Bush Popularity Hits New Low in AP Poll
President Bush is down to 36 percent approval in the latest AP poll, his lowest yet in that survey. Further, “Bush’s job approval among Republicans plummeted from 82 percent in February to 74 percent” and only 43 percent approve of his handling of foreign policy and terrorism–his strongest issue.
AP political writer Ron Fournier points out that, “By comparison, Presidents Clinton and Reagan had public approval in the mid 60s at this stage of their second terms in office, while Eisenhower was close to 60 percent, according to Gallup polls. Nixon, who was increasingly tangled up in the Watergate scandal, was in the high 20s in early 1974.”
This poll is hardly an anomaly. Here’s the RealClear Politics summary of the major surveys:
Clearly, the perception that we are failing in Iraq and the unexpected uproar over the ports issue are major factors in this latest decline. There has been a string of mini scandals and bad news stories over the last several weeks, with very little positive as a counterweight.
Like Fournier, WaPo’s Peter Baker focuses on how this declining popularity will effect Bush’s relations with Congress.
“He has no political capital,” said Tony Fabrizio, a Republican pollster. “Slowly but surely it’s been unraveling. There’s been a direct correlation between the trajectory of his approval numbers and the — I don’t want to call it disloyalty — the independence on the part of the Republicans in Congress.”
[M]any Republicans are still rallying around the president. After signing the Patriot Act, Bush flew to Atlanta last night to headline the Georgia Republican Party’s Presidents’ Day dinner. A senior White House official, speaking not for attribution in order to discuss political strategy, expressed relief that on the biggest policy issues — Iraq above all — most congressional Republicans still back Bush. But many Republicans are less willing to give Bush the benefit of the doubt as they once did. That became evident last year on domestic issues, when they abandoned his Social Security plan, criticized his handling of Hurricane Katrina and forced the withdrawal of Supreme Court nominee Harriet Miers. Just yesterday, the Senate Budget Committee passed a budget resolution that dropped Bush’s proposals for tax relief, Medicare cuts and expanded health savings accounts. A frustrated Bush pushed back earlier in the week, accusing Congress of shortchanging Katrina relief efforts.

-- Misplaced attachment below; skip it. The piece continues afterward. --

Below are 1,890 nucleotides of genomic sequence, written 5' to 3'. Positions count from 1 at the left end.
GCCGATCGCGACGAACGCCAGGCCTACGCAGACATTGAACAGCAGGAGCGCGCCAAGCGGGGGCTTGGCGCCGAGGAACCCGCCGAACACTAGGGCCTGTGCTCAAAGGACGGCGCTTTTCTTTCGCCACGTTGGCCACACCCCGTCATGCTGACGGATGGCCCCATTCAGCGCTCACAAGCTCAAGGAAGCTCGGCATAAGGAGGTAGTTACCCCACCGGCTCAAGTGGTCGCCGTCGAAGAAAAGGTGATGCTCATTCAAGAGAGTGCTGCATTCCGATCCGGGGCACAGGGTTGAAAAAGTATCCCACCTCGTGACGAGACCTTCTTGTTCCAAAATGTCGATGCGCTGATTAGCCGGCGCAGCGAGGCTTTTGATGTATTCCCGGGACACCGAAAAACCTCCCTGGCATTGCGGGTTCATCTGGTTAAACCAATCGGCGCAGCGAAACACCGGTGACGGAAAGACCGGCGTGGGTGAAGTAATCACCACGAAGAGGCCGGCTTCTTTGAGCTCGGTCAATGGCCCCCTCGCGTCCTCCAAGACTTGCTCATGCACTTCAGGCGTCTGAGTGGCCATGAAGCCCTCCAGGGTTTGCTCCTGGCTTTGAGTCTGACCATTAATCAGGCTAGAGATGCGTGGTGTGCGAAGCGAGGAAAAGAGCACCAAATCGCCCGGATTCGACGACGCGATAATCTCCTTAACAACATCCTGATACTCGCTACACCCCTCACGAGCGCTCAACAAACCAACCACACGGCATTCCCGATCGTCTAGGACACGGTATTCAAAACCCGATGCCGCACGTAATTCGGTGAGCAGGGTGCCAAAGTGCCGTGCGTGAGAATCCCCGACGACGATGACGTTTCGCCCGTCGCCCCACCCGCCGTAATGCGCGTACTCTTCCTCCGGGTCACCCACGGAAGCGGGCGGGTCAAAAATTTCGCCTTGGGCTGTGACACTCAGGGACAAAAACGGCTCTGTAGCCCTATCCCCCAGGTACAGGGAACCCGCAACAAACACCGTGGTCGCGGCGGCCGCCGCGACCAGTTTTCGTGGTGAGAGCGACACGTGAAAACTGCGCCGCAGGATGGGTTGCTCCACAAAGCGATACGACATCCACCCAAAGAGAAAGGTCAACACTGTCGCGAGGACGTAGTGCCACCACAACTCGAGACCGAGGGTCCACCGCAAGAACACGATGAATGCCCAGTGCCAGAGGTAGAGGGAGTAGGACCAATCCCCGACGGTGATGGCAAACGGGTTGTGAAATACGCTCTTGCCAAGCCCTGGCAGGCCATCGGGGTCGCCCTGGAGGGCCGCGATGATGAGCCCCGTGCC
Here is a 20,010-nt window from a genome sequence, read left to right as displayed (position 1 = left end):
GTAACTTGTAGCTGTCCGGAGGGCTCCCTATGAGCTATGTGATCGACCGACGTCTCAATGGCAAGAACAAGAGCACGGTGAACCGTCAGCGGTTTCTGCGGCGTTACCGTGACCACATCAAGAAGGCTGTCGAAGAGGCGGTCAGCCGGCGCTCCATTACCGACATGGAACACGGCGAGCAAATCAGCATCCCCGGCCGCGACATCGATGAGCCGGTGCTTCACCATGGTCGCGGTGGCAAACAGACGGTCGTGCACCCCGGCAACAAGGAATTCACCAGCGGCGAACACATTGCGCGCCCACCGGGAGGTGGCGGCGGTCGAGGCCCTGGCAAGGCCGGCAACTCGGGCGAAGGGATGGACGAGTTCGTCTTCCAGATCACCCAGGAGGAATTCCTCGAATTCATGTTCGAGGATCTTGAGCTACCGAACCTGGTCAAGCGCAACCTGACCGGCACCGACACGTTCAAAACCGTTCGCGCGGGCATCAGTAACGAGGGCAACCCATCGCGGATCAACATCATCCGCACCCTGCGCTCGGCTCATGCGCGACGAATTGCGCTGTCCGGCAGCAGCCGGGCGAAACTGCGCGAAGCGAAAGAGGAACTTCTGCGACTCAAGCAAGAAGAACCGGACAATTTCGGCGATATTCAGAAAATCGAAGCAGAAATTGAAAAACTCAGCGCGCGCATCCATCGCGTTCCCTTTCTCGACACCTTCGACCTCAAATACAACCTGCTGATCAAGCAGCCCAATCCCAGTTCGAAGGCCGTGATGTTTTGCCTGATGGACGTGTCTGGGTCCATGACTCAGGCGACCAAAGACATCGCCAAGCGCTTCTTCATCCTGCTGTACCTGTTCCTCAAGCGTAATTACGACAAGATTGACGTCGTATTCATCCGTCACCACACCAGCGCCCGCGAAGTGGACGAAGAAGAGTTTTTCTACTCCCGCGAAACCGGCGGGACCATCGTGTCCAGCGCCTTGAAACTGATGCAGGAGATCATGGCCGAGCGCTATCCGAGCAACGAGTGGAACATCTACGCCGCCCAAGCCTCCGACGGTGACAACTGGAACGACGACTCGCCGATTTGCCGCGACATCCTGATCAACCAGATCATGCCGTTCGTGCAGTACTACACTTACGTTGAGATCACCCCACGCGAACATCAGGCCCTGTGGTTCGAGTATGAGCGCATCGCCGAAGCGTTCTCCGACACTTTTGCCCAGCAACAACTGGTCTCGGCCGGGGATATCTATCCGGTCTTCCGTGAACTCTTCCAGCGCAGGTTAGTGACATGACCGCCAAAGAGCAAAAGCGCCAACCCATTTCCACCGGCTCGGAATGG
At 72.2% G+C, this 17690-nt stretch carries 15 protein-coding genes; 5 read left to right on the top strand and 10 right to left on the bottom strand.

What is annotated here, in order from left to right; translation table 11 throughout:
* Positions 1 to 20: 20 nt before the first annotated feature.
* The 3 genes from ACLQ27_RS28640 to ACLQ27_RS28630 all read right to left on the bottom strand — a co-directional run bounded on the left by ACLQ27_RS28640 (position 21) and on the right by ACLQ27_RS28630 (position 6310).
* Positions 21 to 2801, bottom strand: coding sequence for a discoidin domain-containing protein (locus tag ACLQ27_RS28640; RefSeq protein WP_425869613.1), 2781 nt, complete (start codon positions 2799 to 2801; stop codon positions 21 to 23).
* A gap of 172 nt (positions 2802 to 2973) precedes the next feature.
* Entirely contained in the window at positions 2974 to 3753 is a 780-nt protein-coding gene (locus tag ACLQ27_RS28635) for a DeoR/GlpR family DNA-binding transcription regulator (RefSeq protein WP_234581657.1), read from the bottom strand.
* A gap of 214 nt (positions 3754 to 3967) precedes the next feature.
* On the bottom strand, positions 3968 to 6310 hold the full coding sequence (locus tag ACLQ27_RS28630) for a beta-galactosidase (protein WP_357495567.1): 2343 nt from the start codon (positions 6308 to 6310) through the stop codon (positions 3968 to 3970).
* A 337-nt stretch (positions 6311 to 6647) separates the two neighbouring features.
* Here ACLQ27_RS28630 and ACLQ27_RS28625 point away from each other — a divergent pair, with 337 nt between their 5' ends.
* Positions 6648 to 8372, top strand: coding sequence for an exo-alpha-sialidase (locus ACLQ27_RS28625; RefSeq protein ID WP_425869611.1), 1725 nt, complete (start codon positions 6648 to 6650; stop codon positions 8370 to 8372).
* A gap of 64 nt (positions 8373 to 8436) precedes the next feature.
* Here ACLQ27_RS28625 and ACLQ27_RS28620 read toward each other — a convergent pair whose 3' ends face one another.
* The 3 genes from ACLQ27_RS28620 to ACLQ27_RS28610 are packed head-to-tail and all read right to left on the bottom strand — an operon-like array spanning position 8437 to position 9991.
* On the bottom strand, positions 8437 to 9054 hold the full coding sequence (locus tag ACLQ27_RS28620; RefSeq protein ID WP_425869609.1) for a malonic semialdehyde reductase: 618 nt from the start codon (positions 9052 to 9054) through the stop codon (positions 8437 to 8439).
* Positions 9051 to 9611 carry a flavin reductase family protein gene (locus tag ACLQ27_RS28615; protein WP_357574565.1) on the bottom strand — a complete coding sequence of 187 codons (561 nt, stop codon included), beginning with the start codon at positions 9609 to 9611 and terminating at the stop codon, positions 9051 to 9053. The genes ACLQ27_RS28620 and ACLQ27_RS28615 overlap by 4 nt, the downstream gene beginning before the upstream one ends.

Now the estrangement increasingly appears even on national security issues, where Republicans long deferred to the president. Recent rebukes run from the ports deal to a ban on torture to Patriot Act revisions forced on Bush in exchange for congressional approval. Partly in the name of national security, Republican leaders also seem poised to dismiss Bush’s proposal for a guest-worker program for illegal immigrants. “He cannot afford another breach related to national security, I can tell you that,” said Patrick Griffin, who was the chief congressional liaison for the Clinton White House. “That would be devastating.”
Stanley Greenberg, a Democratic pollster who produced a survey this week suggesting Bush’s public standing has been hurt by the port issue, said it may be too late to repair the schism between Bush and congressional Republicans. “I don’t know how you put the genie back in the bottle,” he said. “After five years of unwavering loyalty to the president, they’ve demonstrated they’ll break with the president to save their own skins.”
But, then, we always knew that. That’s what congressmen do, after all.
People seem to forget that this is not parliamentary government. While working in alliance with a president of one’s own party and against one from the opposition party is often tactically useful, we have separation of powers. Ultimately, Members are supposed to vote in the best interests of their constituents. To the extent that party unity works toward that end, either on the issue itself or by building capital for down the road, it holds. When breaking ranks is to their advantage, party loyalty is secondary.
Update: Steven Taylor presents a pretty compelling case that “it is ridiculous to place Bush’s political woes at the feet of the press.”